CROW AGENCY — Crow Agency has seen major water woes the past few weeks, as part of the town has been without water while renovations to the treatment plant occur.
Residents in one part of town, known as Crow housing, have been without water since Oct. 23. The water was estimated to be restored last Friday, but it will continue to be turned off until at least this Friday.
“Going on two weeks," said Brenda Pretty Weasel, a 72-year-old Crow Agency resident, on Wednesday. "It’s not good."
Those residents have been forced to use outhouses and bottled water for their everyday needs.
“We use the Porta-Potty. And then bathing, I have to go to my daughter’s in a different town to bathe. And that’s hard for me because I have a shower chair, and she doesn’t have one,” Pretty Weasel said. “Drinking water, they deliver drinking water and we cook with that."
According to a notice from the Bureau of Indian Affairs, restorations to the water treatment plant were scheduled from Oct. 2 to Oct. 27 with a temporary outage expected from the 23rd through the 27th. But last Friday, residents were informed the project wasn’t done, which meant the water would stay off.
MTN News stopped by the BIA on Wednesday to ask when water might be restored but no one was available to speak with us.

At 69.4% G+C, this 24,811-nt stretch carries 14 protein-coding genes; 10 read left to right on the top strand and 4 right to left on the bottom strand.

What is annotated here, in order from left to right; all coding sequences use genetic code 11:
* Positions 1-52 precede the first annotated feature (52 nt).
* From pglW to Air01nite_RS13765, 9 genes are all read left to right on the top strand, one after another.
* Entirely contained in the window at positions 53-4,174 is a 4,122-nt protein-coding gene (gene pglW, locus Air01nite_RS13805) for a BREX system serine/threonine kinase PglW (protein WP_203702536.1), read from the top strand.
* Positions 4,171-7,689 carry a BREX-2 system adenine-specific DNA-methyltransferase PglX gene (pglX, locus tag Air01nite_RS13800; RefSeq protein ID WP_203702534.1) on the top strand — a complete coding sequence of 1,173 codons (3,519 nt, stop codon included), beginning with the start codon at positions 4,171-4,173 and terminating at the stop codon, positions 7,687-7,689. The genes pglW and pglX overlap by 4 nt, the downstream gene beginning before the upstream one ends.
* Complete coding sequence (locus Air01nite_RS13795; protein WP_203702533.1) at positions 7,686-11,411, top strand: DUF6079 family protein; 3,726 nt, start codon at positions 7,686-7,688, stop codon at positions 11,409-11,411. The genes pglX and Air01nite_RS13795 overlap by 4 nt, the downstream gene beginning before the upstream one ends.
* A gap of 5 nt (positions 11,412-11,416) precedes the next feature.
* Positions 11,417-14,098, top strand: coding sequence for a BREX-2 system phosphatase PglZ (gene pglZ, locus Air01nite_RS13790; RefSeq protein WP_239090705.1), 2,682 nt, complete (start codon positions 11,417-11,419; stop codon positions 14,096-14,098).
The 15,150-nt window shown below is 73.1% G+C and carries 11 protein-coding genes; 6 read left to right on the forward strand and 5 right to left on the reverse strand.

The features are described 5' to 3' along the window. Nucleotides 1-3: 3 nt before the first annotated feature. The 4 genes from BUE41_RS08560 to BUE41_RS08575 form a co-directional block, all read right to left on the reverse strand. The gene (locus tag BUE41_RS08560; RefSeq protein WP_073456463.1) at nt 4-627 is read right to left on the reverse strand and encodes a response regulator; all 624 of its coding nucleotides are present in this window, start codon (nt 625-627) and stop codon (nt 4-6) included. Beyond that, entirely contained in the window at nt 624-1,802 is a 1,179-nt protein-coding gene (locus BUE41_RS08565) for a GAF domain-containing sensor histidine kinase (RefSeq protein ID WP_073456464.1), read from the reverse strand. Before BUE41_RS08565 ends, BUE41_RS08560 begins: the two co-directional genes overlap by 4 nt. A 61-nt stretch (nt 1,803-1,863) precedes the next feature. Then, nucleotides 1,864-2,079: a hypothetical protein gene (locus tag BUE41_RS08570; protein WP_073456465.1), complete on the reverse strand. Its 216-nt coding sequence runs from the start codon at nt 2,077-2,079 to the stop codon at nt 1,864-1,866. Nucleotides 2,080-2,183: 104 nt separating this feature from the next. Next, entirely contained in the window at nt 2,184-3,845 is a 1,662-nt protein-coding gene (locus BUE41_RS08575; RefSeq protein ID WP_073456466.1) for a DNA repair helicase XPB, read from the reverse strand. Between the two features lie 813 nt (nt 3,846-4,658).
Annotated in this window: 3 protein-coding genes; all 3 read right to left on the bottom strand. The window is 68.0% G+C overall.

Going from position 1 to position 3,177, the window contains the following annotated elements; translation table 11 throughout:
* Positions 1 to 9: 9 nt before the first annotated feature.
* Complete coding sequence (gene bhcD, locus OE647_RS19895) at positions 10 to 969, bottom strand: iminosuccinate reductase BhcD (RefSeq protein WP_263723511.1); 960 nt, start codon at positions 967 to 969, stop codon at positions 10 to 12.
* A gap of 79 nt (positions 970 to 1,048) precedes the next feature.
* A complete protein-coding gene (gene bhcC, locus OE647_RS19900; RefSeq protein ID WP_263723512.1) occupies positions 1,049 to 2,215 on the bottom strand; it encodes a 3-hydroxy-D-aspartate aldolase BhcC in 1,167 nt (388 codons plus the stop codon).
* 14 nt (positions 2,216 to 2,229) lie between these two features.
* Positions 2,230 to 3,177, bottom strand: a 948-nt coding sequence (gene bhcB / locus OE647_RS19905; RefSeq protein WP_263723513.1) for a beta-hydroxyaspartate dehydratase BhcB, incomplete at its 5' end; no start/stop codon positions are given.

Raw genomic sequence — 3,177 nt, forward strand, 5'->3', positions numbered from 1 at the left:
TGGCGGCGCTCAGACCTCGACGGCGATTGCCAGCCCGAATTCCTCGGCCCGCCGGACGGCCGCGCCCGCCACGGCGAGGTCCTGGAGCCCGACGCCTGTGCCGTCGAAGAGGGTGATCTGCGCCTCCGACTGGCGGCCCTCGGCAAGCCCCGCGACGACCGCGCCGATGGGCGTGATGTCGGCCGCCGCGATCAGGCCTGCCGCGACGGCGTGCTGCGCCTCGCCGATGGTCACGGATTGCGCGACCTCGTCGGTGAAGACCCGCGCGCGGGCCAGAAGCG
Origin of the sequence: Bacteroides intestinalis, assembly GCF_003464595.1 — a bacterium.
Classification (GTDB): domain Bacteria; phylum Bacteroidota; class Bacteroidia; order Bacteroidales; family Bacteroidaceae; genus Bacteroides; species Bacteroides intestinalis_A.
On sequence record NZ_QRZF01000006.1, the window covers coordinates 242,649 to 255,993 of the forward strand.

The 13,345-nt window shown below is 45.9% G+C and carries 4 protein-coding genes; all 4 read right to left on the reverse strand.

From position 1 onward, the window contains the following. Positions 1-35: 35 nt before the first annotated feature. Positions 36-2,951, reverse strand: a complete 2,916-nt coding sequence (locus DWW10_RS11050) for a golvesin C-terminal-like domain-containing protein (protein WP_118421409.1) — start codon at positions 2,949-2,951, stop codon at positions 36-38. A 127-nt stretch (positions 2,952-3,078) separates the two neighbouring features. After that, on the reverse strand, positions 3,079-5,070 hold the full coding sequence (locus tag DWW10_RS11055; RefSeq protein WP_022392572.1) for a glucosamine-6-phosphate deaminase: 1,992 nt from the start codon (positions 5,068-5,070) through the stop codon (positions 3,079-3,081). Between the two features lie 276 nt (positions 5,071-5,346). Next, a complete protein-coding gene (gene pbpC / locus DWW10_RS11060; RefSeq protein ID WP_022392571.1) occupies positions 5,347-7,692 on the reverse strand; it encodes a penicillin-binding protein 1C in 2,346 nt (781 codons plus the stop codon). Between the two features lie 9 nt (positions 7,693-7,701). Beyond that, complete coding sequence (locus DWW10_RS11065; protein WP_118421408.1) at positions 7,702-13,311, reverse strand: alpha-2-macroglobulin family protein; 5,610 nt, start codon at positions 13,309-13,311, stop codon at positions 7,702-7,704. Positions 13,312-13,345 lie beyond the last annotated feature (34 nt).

“It’s word of mouth," Pretty Weasel said. "They told us last Friday and then it didn’t happen. So this coming Friday they said."
In town at the Apsaalooke Trading Post, the water is still on but the pressure is low.
“A few of the people that live over close by the water tank because it’s up on a hill. And so they’re kind of without water," said George Steinmetz, the owner of the store, on Wednesday. "We’re on the low end of the water line, you might say. So even though the pressure might be low, we still got water."
Most of the town still has water and only homes in the Crow housing area, located near the water treatment plant, are currently without.
“The tribe has put water distribution places out so that people did at least have drinking water,” Steinmetz said. “I get to shower and drink a glass of water when I want so I can’t complain."
Frustrations are growing and so is the pressure on the BIA as residents remain unsure of when their water will be restored, arguing this wouldn’t happen in a city like Billings.
“They would be right on top of it,” Pretty Weasel said. “I wish we had better quality of life for the Native Americans. We don’t."